EMU continued to celebrate Women’s History Month’s focus on celebrating women of character, courage and commitment with “The Woman Before Disney, Lotte Reiniger’s Dancing Shadows,” presented by professor Margrit Zinggeler of the German Department. Although many think that Walt Disney produced the first full-length animated film, in truth a German woman working in this new field accomplished that feat in 1926.
“I very much enjoyed this event,” Zinggeler said. She was excited about the opportunity to share Reiniger’s life and accomplishments to contribute her part to Women’s History Month.
Lotte Reiniger was a woman who embodied all the elements of character, courage and commitment. She was born in Berlin-Charlottenburg, Germany in 1899 and spent her life creating silhouette films. She made more than 70 films during the course of her lifetime, producing her first film in 1919.
She was later encouraged to work on her first full-length film. Released in 1926 and running 65 minutes long, this film was “The Adventures of Prince Achmed.” Reiniger both wrote the script and did the film work for this movie.
It’s a very intricate process to create films in this way. She would use flat black paper, creating silhouettes, which would be the characters in the film. These simple black figures would then convey emotion to tell the story to the audience. She also would use a colored background to give depth to the scenes of the film.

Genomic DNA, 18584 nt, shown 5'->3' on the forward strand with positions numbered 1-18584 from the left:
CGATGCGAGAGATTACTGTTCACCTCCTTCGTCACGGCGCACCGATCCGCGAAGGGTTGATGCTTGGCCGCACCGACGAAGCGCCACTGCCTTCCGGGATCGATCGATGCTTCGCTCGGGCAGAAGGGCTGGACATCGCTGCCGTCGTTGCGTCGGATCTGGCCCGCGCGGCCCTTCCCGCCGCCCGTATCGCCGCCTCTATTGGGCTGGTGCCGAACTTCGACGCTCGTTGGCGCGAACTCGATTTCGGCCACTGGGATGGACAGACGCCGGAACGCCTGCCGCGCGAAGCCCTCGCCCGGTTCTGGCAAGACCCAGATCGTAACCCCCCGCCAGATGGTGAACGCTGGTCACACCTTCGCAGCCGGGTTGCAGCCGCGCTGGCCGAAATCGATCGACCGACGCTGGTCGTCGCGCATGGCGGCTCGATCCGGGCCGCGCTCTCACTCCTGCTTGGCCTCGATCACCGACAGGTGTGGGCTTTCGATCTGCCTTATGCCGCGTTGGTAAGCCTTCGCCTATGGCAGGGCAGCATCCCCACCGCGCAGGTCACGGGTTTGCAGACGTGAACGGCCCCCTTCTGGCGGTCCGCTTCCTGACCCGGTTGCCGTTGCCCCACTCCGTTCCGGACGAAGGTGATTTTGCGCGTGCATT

Reiniger focused on a lot of the fairy tale stories, especially the Brothers Grimm stories. Reiniger said at one point, “I believe in the truth of fairy tales more than I believe in the truth in the newspaper.”
Zinggeler provided a variety of clips from different Reiniger films, including “The Adventures of Prince Achmed,” “Cinderella” and others.
Allison Rusco, a sophomore at EMU majoring in music education with a German teaching minor, especially enjoyed the fairy tale clips. “It’s interesting how much closer her Cinderella story was to the Grimm story instead of Disney’s version.”
Reiniger travelled a lot during hard times, especially during World War II, exploring and continuing to work in film. In the 1970s, she won prestigious awards recognizing her for her innovative work in film.
For more about Lotte Reiniger, many of her films are easily found on YouTube or lottereinger.de. Her website is only in German but, as Zinggeler said, “that gives a good reason to learn German.”
Does anyone else notice how there are ZERO specifics ...